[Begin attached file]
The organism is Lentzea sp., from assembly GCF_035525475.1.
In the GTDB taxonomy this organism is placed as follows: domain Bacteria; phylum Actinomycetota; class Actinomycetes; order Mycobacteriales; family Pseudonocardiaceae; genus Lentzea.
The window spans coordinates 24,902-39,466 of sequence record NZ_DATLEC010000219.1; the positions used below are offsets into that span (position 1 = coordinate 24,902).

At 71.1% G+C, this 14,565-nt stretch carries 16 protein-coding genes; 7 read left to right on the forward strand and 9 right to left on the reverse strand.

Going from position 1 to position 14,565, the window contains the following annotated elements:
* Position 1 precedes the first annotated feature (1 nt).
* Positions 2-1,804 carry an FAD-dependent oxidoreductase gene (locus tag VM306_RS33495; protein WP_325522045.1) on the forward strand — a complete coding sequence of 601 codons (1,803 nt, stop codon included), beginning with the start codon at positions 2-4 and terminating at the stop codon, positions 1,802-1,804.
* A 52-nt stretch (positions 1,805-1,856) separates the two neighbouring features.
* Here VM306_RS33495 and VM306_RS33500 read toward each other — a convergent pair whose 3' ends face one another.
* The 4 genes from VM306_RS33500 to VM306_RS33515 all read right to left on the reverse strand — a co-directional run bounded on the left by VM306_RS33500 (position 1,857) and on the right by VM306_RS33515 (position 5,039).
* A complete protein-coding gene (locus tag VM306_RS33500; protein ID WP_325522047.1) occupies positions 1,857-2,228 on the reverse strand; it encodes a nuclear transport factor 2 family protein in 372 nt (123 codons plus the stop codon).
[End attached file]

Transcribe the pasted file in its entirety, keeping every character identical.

The organism is Lentzea sp., from assembly GCF_035525475.1.
In the GTDB taxonomy this organism is placed as follows: domain Bacteria; phylum Actinomycetota; class Actinomycetes; order Mycobacteriales; family Pseudonocardiaceae; genus Lentzea.
The window spans coordinates 24,902-39,466 of sequence record NZ_DATLEC010000219.1; the positions used below are offsets into that span (position 1 = coordinate 24,902).

At 71.1% G+C, this 14,565-nt stretch carries 16 protein-coding genes; 7 read left to right on the forward strand and 9 right to left on the reverse strand.

Going from position 1 to position 14,565, the window contains the following annotated elements:
* Position 1 precedes the first annotated feature (1 nt).
* Positions 2-1,804 carry an FAD-dependent oxidoreductase gene (locus tag VM306_RS33495; protein WP_325522045.1) on the forward strand — a complete coding sequence of 601 codons (1,803 nt, stop codon included), beginning with the start codon at positions 2-4 and terminating at the stop codon, positions 1,802-1,804.
* A 52-nt stretch (positions 1,805-1,856) separates the two neighbouring features.
* Here VM306_RS33495 and VM306_RS33500 read toward each other — a convergent pair whose 3' ends face one another.
* The 4 genes from VM306_RS33500 to VM306_RS33515 all read right to left on the reverse strand — a co-directional run bounded on the left by VM306_RS33500 (position 1,857) and on the right by VM306_RS33515 (position 5,039).
* A complete protein-coding gene (locus tag VM306_RS33500; protein ID WP_325522047.1) occupies positions 1,857-2,228 on the reverse strand; it encodes a nuclear transport factor 2 family protein in 372 nt (123 codons plus the stop codon).